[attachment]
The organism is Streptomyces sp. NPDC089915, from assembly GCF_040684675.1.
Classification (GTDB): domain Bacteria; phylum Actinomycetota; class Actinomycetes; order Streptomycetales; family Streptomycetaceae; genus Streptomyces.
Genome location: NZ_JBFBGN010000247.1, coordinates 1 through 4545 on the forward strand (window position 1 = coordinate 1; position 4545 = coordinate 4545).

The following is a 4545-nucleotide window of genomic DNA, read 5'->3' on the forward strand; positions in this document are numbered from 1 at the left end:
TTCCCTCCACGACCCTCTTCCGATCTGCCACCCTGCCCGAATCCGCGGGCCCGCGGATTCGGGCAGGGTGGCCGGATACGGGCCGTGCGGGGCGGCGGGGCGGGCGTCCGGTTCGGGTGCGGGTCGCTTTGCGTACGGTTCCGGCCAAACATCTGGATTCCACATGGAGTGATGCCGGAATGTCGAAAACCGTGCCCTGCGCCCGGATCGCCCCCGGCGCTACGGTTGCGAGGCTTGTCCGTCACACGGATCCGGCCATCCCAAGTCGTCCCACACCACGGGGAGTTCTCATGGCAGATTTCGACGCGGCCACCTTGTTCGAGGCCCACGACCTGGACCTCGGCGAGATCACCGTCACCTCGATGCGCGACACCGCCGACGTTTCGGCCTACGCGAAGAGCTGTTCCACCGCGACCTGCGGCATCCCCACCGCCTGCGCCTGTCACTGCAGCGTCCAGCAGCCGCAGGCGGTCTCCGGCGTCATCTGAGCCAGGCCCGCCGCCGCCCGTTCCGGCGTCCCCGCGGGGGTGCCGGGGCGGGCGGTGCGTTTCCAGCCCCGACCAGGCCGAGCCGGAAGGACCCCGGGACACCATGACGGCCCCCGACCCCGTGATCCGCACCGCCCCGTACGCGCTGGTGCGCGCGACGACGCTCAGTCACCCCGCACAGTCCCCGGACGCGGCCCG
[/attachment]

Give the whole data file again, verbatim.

The organism is Streptomyces sp. NPDC089915, from assembly GCF_040684675.1.
Classification (GTDB): domain Bacteria; phylum Actinomycetota; class Actinomycetes; order Streptomycetales; family Streptomycetaceae; genus Streptomyces.
Genome location: NZ_JBFBGN010000247.1, coordinates 1 through 4545 on the forward strand (window position 1 = coordinate 1; position 4545 = coordinate 4545).

The following is a 4545-nucleotide window of genomic DNA, read 5'->3' on the forward strand; positions in this document are numbered from 1 at the left end:
TTCCCTCCACGACCCTCTTCCGATCTGCCACCCTGCCCGAATCCGCGGGCCCGCGGATTCGGGCAGGGTGGCCGGATACGGGCCGTGCGGGGCGGCGGGGCGGGCGTCCGGTTCGGGTGCGGGTCGCTTTGCGTACGGTTCCGGCCAAACATCTGGATTCCACATGGAGTGATGCCGGAATGTCGAAAACCGTGCCCTGCGCCCGGATCGCCCCCGGCGCTACGGTTGCGAGGCTTGTCCGTCACACGGATCCGGCCATCCCAAGTCGTCCCACACCACGGGGAGTTCTCATGGCAGATTTCGACGCGGCCACCTTGTTCGAGGCCCACGACCTGGACCTCGGCGAGATCACCGTCACCTCGATGCGCGACACCGCCGACGTTTCGGCCTACGCGAAGAGCTGTTCCACCGCGACCTGCGGCATCCCCACCGCCTGCGCCTGTCACTGCAGCGTCCAGCAGCCGCAGGCGGTCTCCGGCGTCATCTGAGCCAGGCCCGCCGCCGCCCGTTCCGGCGTCCCCGCGGGGGTGCCGGGGCGGGCGGTGCGTTTCCAGCCCCGACCAGGCCGAGCCGGAAGGACCCCGGGACACCATGACGGCCCCCGACCCCGTGATCCGCACCGCCCCGTACGCGCTGGTGCGCGCGACGACGCTCAGTCACCCCGCACAGTCCCCGGACGCGGCCCG